President Donald Trump said he is moving the Republican National Convention from Charlotte, hours after N.C. Gov. Roy Cooper said he couldn’t guarantee that the August event would be at full capacity due to the coronavirus.

In a tweet Tuesday night, Trump said: “Had long planned to have the Republican National Convention in Charlotte, North Carolina, a place I love. Now, @NC_Governor Roy Cooper and his representatives refuse to guarantee that we can have use of the Spectrum Arena – Spend millions of dollars, have everybody arrive, and then tell them they will not be able to gain entry.

“Governor Cooper is still in Shelter-In-Place Mode, and not allowing us to occupy the arena as originally anticipated and promised. Would have showcased beautiful North Carolina to the World, and brought in hundreds of ..millions of dollars, and jobs, for the State.

“Because of @NC_Governor, we are now forced to seek another State to host the 2020 Republican National Convention.”



Trump has been known to change course at times and to use maximum pressure to get his way, so threatening to “seek another state” could be a negotiating tactic.

Trump first threatened to pull the convention in a series of tweets on Memorial Day.

Cooper responded on Twitter with a similar message that he had delivered throughout the day.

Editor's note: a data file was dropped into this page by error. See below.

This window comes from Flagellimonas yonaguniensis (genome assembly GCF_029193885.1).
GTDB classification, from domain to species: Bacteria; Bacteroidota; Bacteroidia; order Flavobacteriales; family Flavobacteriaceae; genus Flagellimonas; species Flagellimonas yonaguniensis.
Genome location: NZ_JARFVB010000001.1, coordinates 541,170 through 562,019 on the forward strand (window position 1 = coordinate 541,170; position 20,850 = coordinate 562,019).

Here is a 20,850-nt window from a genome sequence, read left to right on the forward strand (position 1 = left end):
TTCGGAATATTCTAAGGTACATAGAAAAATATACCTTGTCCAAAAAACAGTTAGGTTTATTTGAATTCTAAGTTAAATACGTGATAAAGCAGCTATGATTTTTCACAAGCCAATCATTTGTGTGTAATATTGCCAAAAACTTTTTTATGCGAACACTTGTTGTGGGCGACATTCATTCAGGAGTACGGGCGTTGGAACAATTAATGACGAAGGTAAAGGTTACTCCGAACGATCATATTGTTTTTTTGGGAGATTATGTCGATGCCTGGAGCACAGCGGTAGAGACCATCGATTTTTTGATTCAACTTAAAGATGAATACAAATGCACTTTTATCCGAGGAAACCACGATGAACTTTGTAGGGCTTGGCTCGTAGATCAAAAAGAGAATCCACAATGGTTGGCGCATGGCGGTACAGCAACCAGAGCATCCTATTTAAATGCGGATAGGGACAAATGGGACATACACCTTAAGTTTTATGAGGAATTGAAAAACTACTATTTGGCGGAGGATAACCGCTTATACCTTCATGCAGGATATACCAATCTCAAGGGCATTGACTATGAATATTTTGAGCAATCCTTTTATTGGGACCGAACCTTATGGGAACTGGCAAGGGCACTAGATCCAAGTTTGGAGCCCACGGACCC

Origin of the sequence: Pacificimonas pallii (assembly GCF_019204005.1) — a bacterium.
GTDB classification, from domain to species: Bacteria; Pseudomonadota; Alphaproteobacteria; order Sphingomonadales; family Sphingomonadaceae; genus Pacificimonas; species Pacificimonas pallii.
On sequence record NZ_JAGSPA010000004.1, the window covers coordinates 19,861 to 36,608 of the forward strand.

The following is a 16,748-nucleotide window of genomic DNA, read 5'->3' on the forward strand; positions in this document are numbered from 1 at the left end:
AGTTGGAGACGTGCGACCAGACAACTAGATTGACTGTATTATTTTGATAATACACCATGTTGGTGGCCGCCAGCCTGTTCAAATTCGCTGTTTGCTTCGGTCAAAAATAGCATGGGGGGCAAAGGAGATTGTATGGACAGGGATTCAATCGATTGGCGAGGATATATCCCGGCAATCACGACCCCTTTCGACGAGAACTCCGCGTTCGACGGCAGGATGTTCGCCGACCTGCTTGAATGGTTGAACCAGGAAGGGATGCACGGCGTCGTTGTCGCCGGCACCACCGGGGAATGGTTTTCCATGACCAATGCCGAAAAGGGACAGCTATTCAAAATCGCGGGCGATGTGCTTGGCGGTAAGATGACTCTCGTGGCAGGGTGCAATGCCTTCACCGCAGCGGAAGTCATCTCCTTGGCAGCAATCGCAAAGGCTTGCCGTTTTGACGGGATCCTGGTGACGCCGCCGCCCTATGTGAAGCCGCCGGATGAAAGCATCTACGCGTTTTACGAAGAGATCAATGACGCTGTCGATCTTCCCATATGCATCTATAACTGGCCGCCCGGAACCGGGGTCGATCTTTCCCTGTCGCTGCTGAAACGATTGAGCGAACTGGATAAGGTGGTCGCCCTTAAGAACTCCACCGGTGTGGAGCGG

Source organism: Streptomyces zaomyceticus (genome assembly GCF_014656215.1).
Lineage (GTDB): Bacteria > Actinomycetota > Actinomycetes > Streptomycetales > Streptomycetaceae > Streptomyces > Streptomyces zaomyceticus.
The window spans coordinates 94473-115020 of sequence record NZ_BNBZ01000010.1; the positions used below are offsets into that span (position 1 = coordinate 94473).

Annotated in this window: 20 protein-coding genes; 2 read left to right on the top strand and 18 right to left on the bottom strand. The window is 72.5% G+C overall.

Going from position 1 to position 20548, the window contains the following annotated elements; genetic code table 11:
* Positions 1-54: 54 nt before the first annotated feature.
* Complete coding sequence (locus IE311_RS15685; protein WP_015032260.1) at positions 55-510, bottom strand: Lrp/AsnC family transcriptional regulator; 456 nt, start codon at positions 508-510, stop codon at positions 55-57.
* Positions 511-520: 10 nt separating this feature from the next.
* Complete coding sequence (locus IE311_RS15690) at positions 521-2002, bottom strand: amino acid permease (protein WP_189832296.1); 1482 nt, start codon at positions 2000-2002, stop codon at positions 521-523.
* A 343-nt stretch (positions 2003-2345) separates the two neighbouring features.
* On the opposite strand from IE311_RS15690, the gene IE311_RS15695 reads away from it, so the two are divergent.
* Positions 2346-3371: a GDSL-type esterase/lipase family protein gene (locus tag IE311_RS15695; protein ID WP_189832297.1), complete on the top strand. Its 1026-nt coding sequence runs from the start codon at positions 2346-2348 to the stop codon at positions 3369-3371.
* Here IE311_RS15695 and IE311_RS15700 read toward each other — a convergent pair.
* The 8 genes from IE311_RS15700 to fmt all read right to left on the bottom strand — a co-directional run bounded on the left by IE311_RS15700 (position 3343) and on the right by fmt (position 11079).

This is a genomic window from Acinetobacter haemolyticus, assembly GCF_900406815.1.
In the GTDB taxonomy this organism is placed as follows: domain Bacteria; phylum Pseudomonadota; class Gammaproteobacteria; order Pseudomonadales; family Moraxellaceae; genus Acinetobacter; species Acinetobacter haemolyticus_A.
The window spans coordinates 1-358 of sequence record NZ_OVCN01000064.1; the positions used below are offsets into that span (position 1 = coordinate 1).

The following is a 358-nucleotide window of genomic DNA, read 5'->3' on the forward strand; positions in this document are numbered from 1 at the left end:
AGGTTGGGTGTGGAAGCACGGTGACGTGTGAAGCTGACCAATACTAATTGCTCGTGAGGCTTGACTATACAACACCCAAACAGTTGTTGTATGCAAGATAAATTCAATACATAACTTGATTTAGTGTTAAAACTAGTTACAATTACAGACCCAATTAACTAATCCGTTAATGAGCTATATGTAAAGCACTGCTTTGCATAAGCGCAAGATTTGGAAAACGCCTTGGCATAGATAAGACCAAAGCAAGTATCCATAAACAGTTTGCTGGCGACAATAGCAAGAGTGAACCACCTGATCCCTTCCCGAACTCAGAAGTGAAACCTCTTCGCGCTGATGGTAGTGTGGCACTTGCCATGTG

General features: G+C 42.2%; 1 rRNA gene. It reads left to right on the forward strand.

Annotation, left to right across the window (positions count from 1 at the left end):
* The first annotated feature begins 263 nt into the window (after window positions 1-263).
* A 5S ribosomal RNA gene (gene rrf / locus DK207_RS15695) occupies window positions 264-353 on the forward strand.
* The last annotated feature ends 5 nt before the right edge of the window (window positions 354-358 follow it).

“We have been committed to a safe RNC convention in North Carolina and it’s unfortunate they never agreed to scale down and make changes to keep people safe. Protecting public health and safety during this pandemic is a priority,” Cooper tweeted tonight.



Cooper said Tuesday that he could not guarantee the “full convention” envisioned by Trump and convention organizers that included 19,000 people in attendance at the Spectrum Center and nearby bars and restaurants operating at capacity.

Cooper said it was “very unlikely” that Republicans could have the convention they had envisioned and offered to work on a scaled-down version.

North Carolina is currently in Phase 2 of its coronavirus reopening.

Indoor gatherings are currently limited to 10 people.

The convention is scheduled for Aug. 24 through Aug. 27.

Trump would be re-nominated by the Republican delegates on Aug. 27.

Cooper, a Democrat, said today that state officials and convention organizers had discussed a limited attendance version, but those “discussions have stopped.”

“They have demanded a full 19,000-person crowd at the inside arena in Charlotte. We’ve continued to say we want to talk with you about a scaled-down convention. But we cannot guarantee you that at the end of August, you can have a full arena,” Cooper said today at a press briefing in Raleigh.

State officials and Republicans had gone back and forth over the past eight days in a series of letters.

Republicans spoke Friday about safety steps they would take at the convention, including temperature checks and daily online questionnaires for attendees.

But they never mentioned face coverings or social distancing (and thus lower attendance).

Cooper and Trump spoke Friday about the convention, and Trump asked for no social distancing or masks for attendees.

Republican National Committee chairwoman Ronna McDaniel announced earlier Tuesday that the committee would begin visiting “multiple cities and states who have reached out in recent days about hosting an historic event to show that America is open for business.”